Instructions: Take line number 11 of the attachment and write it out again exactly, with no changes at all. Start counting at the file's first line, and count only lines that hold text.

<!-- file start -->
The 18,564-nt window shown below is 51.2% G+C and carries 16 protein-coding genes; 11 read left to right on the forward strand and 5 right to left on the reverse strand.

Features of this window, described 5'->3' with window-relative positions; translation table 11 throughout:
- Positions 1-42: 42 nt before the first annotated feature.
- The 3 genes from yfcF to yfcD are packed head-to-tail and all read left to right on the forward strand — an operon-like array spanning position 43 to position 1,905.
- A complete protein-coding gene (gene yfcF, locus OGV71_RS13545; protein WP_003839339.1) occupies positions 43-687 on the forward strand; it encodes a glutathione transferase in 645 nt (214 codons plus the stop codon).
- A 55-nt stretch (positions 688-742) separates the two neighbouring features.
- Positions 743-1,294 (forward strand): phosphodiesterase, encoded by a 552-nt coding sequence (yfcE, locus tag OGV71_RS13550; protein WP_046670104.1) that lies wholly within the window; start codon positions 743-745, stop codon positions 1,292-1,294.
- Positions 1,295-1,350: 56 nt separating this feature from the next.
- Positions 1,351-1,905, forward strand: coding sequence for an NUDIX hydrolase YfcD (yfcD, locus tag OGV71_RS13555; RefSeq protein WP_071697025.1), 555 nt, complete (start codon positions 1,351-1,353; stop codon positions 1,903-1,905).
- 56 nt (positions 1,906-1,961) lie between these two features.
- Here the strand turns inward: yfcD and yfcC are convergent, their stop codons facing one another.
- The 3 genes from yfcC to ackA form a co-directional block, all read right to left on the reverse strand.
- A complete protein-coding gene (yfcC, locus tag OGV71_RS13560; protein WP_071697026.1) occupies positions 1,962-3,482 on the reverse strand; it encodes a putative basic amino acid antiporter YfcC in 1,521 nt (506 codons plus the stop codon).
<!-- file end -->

- Here the strand turns inward: yfcD and yfcC are convergent, their stop codons facing one another.